Students who carried out a summer 2008 investigation into the working conditions of agency staff in Coca Cola plants around China held a round table discussion with lawyers and social scientists in Beijing on Sunday December 28.
|Students who carried out a summer 2008 investigation into the working conditions of agency staff in Coca Cola plants around China held a round table discussion with lawyers and social scientists in Beijing on Sunday 28th December. [Photo John Sexton China.org.cn]|
Among those attending the discussion were lawyers Xu Yuling and Shi Fumao from the Beijing migrant workers legal aid office, Chen Bulei of Renmin University Labor Relations Department, and Shi Xiuying of the Chinese Academy of Social Sciences.
Introducing the discussion, one of the organizers of the investigation, Yang Zhengjun, said that the study had shown that the Labor Contract Law needed to be reformed.
|Yang Zhengjun (left), one of the organizers of an investigation into working conditions of agency staff at Coca Cola, and Chen Bulei of Renmin University Department of Labor Relations at a round table discussion held in Beijing on December 28, 2008. [Photo John Sexton, China.org.cn]|
He said at some Coca Cola plants, more than 90 percent of the staff were agency workers – more or less everyone except management and senior technical staff. Since they were hired long term and for general work, he claimed that this violated the law on the use of agency and contract labor.
He reiterated the disadvantages of the agency workers in terms of hygiene, housing, holidays and working hours. Agency staff often worked 12 hours per day for an entire month without a single day off. One worker was found to have worked 318 hours in one month. Yang said the group have photocopies of the relevant documents to support their conclusions.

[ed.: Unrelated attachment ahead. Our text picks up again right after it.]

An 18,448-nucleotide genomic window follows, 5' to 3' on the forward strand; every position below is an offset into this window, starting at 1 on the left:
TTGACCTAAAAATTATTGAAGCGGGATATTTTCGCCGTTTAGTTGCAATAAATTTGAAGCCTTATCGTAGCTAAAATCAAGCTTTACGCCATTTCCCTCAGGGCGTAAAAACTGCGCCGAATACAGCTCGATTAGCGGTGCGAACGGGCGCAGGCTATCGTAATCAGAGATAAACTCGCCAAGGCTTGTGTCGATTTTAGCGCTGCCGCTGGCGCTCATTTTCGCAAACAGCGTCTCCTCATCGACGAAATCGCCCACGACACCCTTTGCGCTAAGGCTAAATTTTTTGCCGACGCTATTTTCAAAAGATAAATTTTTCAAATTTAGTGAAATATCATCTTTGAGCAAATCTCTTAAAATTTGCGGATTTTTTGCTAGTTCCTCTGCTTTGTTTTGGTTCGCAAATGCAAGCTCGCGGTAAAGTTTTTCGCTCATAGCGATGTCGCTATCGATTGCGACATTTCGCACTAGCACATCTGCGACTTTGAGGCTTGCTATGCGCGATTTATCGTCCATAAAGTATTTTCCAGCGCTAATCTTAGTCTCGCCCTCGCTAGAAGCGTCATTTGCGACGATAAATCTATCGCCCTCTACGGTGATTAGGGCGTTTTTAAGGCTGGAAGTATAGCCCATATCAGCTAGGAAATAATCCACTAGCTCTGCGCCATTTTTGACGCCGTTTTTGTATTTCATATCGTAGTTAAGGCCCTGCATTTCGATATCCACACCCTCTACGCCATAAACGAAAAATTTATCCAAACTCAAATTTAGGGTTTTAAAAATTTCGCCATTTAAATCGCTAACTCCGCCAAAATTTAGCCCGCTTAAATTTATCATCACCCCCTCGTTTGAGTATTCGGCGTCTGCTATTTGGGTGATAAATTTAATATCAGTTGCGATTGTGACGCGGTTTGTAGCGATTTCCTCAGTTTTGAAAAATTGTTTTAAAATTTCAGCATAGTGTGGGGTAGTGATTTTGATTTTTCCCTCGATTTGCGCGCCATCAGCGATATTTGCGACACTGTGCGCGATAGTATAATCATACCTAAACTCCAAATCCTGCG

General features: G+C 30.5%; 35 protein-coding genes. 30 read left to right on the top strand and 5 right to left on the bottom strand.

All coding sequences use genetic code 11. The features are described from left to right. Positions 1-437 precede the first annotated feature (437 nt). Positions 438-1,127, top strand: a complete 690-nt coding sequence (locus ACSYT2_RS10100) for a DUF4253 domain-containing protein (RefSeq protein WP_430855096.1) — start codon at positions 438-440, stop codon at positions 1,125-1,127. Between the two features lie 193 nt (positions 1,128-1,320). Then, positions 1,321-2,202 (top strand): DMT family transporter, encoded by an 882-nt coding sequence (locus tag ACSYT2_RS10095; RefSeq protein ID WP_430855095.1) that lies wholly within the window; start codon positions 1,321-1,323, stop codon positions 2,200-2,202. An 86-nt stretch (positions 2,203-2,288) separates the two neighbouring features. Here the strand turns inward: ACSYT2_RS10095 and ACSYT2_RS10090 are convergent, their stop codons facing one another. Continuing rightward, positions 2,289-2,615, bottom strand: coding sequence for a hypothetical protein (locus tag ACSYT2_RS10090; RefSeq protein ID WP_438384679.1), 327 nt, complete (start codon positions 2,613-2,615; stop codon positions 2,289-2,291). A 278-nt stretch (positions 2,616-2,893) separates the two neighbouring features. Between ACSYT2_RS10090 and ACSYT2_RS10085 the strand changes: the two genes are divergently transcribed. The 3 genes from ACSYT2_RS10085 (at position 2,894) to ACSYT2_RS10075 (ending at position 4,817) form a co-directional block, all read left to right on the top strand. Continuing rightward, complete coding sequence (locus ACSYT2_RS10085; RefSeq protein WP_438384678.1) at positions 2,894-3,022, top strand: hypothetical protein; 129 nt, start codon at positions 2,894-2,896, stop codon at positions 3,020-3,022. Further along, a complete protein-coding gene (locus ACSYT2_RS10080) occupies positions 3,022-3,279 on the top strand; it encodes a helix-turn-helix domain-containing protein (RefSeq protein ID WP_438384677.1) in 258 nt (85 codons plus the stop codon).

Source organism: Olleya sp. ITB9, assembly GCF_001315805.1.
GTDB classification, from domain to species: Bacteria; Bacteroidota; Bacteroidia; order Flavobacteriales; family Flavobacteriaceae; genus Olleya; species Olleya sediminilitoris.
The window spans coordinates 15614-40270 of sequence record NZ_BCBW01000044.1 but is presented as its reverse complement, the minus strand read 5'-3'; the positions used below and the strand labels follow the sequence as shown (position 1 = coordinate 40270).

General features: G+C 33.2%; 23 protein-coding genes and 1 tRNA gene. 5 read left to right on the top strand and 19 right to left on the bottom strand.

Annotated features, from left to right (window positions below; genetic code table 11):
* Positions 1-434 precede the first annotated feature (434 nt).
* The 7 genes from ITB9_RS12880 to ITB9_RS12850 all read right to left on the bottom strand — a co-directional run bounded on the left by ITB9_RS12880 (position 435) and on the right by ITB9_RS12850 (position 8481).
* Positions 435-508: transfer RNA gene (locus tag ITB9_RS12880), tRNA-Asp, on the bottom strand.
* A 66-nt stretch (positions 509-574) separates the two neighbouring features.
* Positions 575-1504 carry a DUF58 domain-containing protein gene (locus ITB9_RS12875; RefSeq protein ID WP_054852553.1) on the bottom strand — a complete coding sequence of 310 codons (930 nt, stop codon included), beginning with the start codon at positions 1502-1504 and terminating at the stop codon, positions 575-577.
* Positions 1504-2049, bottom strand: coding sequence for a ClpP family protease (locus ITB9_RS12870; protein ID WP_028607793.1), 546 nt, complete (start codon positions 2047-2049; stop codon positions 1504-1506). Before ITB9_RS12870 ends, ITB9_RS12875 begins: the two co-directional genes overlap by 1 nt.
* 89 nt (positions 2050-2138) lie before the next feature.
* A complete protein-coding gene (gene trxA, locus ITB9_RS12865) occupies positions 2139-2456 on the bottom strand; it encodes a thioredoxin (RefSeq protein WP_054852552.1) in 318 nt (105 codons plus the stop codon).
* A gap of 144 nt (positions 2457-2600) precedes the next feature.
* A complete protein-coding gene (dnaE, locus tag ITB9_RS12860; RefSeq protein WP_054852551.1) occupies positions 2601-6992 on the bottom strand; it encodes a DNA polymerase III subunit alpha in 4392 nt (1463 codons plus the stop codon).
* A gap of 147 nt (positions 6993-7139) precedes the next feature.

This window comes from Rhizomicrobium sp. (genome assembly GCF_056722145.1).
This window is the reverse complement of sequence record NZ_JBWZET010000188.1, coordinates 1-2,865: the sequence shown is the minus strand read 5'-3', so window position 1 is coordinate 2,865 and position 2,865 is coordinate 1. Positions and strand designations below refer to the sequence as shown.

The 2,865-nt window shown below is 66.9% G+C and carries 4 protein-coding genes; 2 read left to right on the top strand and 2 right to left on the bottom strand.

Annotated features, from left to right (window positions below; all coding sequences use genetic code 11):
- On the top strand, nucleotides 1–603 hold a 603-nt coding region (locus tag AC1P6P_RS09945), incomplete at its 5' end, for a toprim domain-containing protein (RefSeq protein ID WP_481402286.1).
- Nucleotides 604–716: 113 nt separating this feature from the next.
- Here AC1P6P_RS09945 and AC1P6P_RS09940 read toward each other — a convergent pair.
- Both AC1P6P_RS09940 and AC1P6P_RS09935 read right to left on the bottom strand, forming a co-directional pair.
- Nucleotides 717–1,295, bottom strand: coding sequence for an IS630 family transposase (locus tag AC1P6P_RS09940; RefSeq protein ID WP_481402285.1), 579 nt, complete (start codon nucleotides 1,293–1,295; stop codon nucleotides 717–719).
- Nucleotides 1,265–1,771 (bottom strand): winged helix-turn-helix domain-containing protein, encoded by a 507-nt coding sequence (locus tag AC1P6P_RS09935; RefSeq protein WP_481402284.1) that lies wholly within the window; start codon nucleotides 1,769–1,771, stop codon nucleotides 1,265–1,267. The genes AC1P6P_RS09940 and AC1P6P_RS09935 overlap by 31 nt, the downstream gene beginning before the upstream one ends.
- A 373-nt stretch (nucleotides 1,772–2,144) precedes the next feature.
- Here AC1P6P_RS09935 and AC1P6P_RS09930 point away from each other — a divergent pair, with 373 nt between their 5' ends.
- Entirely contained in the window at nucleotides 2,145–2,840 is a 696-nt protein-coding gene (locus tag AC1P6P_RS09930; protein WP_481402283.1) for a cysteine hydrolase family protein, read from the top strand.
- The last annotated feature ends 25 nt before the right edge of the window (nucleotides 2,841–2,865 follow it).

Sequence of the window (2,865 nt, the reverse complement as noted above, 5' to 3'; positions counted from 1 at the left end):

He said the students submitted their findings to Coca Cola but had received no direct answer. Coca Cola had published a reaction on the Internet but hadn't answered the students directly and simply denied illegal practices without addressing the charges specifically.
Dr Chen Bulei of Renmin University Department of Labor Relations said while it seemed that Coca Cola had basically violated the law, the regulations concerning agency work were not clearly defined. He said that what workers needed was the right to collective bargaining, and questioned the effectiveness of local government labor departments in obliging employers to comply with the law, quoting the old Chinese adage''the sky is high and the emperor is far away.'' He urged China's official trade unions to take up the task of organizing and representing workers.
Professor Shi Xiuying of the Chinese Academy of Social Sciences (CASS) praised the students' initiative, saying it represented a new kind of social action combining student activism, the Internet and the media. Compared with this activity, the success or failure of a legal case against this or that company was of little importance. Nevertheless, he said, it was necessary to examine the law, who made it and who was the driving force behind it.
|Professor Shi Xiuying of the Chinese Academy of Social Sciences praised the initiative of students who organized an investigation into working conditions of agency staff at Coca Cola plants around China. [Photo John Sexton China.org.cn]|
Professor Shi said the Coca Cola situation was just one case but the important thing was to examine the general situation and what it means for the Chinese working class as a whole. He also raised the issue of whether contract labor should be abolished altogether in China, pointing out that in many other countries it is strictly regulated.
(China.org.cn by Gregor Kneussel and John Sexton, December 31, 2008)